The other day I set out to locate the park where the white Shogun’s memorial was displayed. If you aren’t familiar with it, its William Adams, and the book “Shogun” was written about him. It turns out his monument is actually in the town I’m staying in. I looked it up and discovered it was a simple 15 minute walk from the apartment.
This was great news, so I made sure to map it out and have it on my phone to follow, since I may or may not have a hard time locating things here.
At one point I came to a fork in the road (you may see where this is leading…). If you looked at my map, it showed that I would need to veer to the right, but the right had me go down the hill, when I knew that where I would eventually end up was up the hill. However, following my map and knowing I was 85% sure I was going the wrong way, I went right and walked down a steep slope to the base of the hill. I can’t quite say why when being 85% sure I was going the wrong way I kept going, but I did. I figured if anything else, it would let me explore the little town I’m in and see what it has to offer. I admit, the whole time I’ve been here I haven’t gone beyond the apartment and the train station (which is a straight shot), so I was okay going the wrong way.
I walked and walked and as I passed old rickety homes, I saw through overgrown weeds and limbs a shrine gate at the top of a lot of stairs built into the hill.
The stairs were blocked by flower boxes, but undeterred, I stepped over them and made the climb to the top to see what and why it was there. The whole way had a bit of a spooky vibe to it. It was eerily quiet except for the sound of the bugs humming and the closer I got to the top, the more the brush thickened. I passed through the gate and there sat stones protected by two fox or animal statues on each side; at least I think they were there as if to protect. There were no signs or descriptions, so I had no way of knowing what or who it was for.
After a short time I felt uncomfortable and oddly vulnerable and began making me descent back to the street. It was a long street. At the very start of my walk, there was an old man sitting, hunched over his walker. I passed him and made my way down the long road and when I came to the very end of the road, there were more stairs. This time, even steeper than the previous ones I found. They started out and veered to the left, but also continued into nowhere. I can only imagine what used to be at the top of these stairs.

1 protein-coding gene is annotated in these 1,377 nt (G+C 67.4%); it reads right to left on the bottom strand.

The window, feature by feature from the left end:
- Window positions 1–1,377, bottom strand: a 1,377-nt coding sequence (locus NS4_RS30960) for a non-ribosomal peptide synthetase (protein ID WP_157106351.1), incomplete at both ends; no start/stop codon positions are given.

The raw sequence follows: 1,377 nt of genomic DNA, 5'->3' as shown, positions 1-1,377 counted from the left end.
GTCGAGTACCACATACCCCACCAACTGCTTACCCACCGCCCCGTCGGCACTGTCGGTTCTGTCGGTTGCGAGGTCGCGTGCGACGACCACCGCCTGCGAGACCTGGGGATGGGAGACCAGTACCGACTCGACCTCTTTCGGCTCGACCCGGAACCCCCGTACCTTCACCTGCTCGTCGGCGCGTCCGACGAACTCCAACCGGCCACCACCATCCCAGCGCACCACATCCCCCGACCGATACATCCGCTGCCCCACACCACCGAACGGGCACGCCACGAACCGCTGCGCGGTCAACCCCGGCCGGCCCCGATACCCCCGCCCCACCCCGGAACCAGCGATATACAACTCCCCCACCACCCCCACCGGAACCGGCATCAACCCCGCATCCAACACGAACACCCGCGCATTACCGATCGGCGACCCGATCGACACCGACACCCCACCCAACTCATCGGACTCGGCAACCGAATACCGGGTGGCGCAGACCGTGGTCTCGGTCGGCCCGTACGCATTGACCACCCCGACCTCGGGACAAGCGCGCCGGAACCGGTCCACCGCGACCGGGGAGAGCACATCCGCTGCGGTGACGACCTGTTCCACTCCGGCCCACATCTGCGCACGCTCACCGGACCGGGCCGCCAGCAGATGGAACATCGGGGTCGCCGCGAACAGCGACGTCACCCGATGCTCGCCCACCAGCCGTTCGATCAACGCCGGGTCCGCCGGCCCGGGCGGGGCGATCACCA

I went left and climbed up up up along the hillside never once coming across anyone. I felt a bit uncomfortable the whole time. Partly because I was in a dress and sandals (not the best hiking gear), partly because I had just read a blog post about all the deadly bugs in Japan, and partly because no one else was around and I was nervous I wasn’t where I was supposed to be. But I kept on. After climbing and winding my way along the pathway for a good 20 minutes, I figured I had to be close to the park even if I came in from the wrong direction, but then I saw a guy and I got nervous I was going to get in trouble, so I high-tailed it before he could see me and made my way back down. Call me a scaredy cat.
After making the long trek back down the road, I passed the old man making his way inch by shuffled inch down the road. It must take him hours to walk what would take a normal person twenty.
I finally accepted defeat and went back to the fork to go left, but even then I wasn’t sure where this park was. I walked for another 15 minutes unable to find it and at that point I called a truce. I’d been walking in flat sandals for almost two hours in all types of terrain, and my feet couldn’t take anymore. On my way back to the apartment, I stopped to take a (terrible) picture of the view.
..before finally getting back safely to the apartment. I looked up online where I was in relation to the park, and it supposedly claimed I was just mere steps from the entrance. All I had to do was round a corner. hmm we’ll see next time I go if that’s true. This park boasts spectacular views of the Yokosuka harbor along with beautiful grounds and Shogun’s monument, so I plan on finding it; I’ll just be sure I’m wearing hiking gear next time in case I take one of my famous wrong turns.Pin It Now!